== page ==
A Supreme Court ruling released Tuesday sides with an Iraq War Veteran, determining that states cannot be exempt from being sued for discrimination against Veterans. CNN reports “The ruling will strengthen work protections for thousands of state-employed veterans returning to work after service in the Reserves or National Guard.”
LeRoy Torres enlisted in the US Army Reserve in 1989 and was an employee of the Texas Department of Public Safety as a state trooper before he was deployed to Iraq in 2007. While serving in the War, Torres suffered lung damage after being exposed to toxic chemicals in so called burn pits.
CNN reports that upon his return he sought reemployment, but told the agency he could no longer serve as a state trooper and sought a comparable job to accommodate his service-related disability. When he was denied the job, he filed suit under federal law but lost in state courts. He appealed the decision to the US Supreme Court.
Torres argued the DPS failing to offer him a job to accommodate his disability violated the federal Uniformed Services Employment and Reemployment Rights Act of 1994. The law — meant to protect veterans from employment discrimination — was passed under Congress’ power to “raise and support Armies.”
At oral arguments, Andrew T. Tutt, a lawyer for Torres, told the justices that the “Constitution gave Congress the power to raise and support Armies, and the reason for that grant was to ensure the survival of the nation.” He said the law’s protections are “crucial in light of the structure of the modern military” and noted that in order to convince soldiers to join the reserves force, Congress promised them “they would not be discriminated against on the basis of their military service or service-connected injuries.”…
…Justice Stephen Breyer wrote the majority opinion, joined by the other liberals as well as Chief Justice John Roberts and Justice Brett Kavanaugh.
Texas had argued that states are immune from such lawsuits brought under the federal Uniformed Services Employment and Reemployment Rights Act, passed under Congress’ war powers authority. The law was enacted to ensure that those who serve aren’t disadvantaged when they return to the work force with a service-related disability.
Breyer said that “upon entering the Union,” the states “implicitly agreed that their sovereignty would yield to federal policy to build and keep a national military.”
And emphasizing Congress’ war powers authority, he noted that “Congress has broad and sweeping power to raise and support armies.”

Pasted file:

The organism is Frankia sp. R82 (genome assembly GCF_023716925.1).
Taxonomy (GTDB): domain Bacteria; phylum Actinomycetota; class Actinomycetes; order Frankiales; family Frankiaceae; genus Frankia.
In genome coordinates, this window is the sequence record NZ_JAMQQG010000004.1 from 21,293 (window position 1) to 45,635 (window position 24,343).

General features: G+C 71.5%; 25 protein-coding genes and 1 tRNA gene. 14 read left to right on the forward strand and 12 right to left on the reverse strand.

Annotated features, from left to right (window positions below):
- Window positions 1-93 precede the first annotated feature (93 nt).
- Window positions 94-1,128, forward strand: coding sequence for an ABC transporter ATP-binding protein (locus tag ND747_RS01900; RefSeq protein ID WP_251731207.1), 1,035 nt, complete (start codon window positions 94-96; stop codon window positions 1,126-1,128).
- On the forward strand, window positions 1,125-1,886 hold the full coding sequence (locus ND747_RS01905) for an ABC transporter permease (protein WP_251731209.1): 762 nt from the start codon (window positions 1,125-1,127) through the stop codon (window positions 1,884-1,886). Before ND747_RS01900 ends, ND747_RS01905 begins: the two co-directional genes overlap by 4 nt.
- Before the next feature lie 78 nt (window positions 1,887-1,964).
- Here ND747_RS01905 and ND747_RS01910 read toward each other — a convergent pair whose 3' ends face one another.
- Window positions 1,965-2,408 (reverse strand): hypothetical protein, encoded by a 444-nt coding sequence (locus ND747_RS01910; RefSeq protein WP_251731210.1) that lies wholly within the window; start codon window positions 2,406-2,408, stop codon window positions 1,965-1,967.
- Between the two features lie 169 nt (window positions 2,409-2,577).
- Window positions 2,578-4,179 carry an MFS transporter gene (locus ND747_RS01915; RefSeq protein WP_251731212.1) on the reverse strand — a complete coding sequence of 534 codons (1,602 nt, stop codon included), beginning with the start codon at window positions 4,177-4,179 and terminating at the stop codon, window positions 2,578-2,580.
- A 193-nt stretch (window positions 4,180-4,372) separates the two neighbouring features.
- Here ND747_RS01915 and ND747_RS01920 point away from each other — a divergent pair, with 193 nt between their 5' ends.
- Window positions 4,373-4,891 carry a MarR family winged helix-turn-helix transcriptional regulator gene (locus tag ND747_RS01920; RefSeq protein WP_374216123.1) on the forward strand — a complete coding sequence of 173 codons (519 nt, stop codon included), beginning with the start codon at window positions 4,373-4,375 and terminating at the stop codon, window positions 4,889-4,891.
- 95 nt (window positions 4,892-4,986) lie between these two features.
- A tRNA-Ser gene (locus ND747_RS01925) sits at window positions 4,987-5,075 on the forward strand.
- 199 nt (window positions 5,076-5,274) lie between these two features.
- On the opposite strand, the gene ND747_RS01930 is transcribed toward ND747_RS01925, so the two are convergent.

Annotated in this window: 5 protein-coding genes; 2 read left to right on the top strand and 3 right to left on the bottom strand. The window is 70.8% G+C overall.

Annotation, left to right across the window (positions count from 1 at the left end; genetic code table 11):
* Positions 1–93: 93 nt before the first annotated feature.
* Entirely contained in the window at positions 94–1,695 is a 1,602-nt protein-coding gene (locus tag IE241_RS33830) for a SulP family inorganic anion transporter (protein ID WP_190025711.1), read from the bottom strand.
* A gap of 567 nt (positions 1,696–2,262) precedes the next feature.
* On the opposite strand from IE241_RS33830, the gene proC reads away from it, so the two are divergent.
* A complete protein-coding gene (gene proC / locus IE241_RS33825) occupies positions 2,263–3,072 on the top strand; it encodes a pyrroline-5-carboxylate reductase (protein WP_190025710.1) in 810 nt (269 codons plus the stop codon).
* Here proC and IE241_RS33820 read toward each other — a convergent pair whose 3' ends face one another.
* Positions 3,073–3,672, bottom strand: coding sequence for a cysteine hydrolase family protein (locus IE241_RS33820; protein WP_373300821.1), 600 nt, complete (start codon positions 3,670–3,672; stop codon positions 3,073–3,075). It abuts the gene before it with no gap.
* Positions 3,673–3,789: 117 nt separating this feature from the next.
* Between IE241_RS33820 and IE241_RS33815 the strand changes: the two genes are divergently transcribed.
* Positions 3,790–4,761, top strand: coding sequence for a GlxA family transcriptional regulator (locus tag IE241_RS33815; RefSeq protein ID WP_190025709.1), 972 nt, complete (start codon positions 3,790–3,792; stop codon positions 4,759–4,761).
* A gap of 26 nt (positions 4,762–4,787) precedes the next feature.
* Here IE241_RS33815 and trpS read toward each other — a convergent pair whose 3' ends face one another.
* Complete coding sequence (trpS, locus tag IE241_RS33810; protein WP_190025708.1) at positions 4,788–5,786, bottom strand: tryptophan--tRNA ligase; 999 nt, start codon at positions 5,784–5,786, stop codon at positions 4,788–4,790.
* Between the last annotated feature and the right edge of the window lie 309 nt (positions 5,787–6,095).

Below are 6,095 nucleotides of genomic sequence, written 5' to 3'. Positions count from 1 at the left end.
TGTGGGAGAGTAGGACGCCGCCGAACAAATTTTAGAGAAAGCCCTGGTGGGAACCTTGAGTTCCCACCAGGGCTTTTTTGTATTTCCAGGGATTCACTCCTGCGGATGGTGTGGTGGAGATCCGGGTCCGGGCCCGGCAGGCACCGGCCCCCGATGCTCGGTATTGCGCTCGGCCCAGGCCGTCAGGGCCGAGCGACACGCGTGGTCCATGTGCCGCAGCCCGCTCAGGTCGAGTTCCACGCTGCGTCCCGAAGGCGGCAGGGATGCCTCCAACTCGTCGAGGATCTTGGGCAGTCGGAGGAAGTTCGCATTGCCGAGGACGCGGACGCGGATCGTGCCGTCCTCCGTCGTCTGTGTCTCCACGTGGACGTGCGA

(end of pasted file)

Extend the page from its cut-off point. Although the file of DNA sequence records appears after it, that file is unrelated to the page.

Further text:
Justice Clarence Thomas wrote a dissent, joined by Justices Samuel Alito, Neil Gorsuch and Amy Coney Barrett.
Thomas said that “history and precedent” show that “when the States ratified the Constitution, they did not implicitly consent to private damages actions filed in their own courts — whether authorized by Congress’ war powers or any other Article I power.”
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Tolerant Left: Rhodes college Alumni for reproductive rights calls for Justice Coney Barrett’s removal from hall of fame
The tolerant left is calling for Supreme Court Justice Amy Coney Barrett to be removed from her alma mater’s hall of fame. An alumni group from Barrett’s former school, Rhodes College, created a petition to have Supreme Court Justice Amy Coney Barrett removed from the college’s hall of fame over.
The group’s reasoning stems back to the Supreme Court decision in Dobbs v. Jackson Women’s Health Organization.
It’s unclear when the alumni group came into existence, but now deem themselves the “Rhodes College Alumni for Reproductive Rights.” The group has pushed college President Jennifer Collins ad the school’s director of community standards to have Barrett’s hall of fame accomplishment withdrawn due to her “public breach of the honor code.”
The letter, written this month, claims Barrett’s testimony during her confirmation hearing in October 2020 conflicted with her vote in Dobbs, which overturned Roe v. Wade and the constitutional right to an abortion.
“We find any claim by Justice Barrett during her nomination hearings that she would consider the potential detrimental effect of overruling precedent on a given individual to be disingenuous and misleading. She’s told us herself that if one stays true to originalism and the text of the Constitution, it is immaterial as to whether an action could result in widespread chaos or trampling on the reliance interests of millions of Americans. Dobbs and the current state of women’s health care post-Roe confirms this,” the signatories wrote in the petition.
Signatories also accuse Barrett of being “one of the biggest current threats to our fundamental rights, the stability of our nation, and our democracy.”
George Washington University law professor Jonathan Turley rebuked the group, saying they are relying on “the false claim that Barrett misled the Senate on her views on Roe.”
…The use of clearly false allegations in the name of upholding the honor system does not seem to concern these signatories. Yet, it is Justice Barrett who is accused of “an egregious lack of fidelity with the Rhodes Honor System.”
— Jonathan Turley (@JonathanTurley) August 7, 2022
Rhodes College told the Washington Examiner it had no comment on the request.
“We are aware that some alumni are soliciting signatures for a letter regarding Justice Amy Coney Barrett. The letter has not yet been delivered to Rhodes, so we have no comment at this time,” Rhodes College said in a statement.
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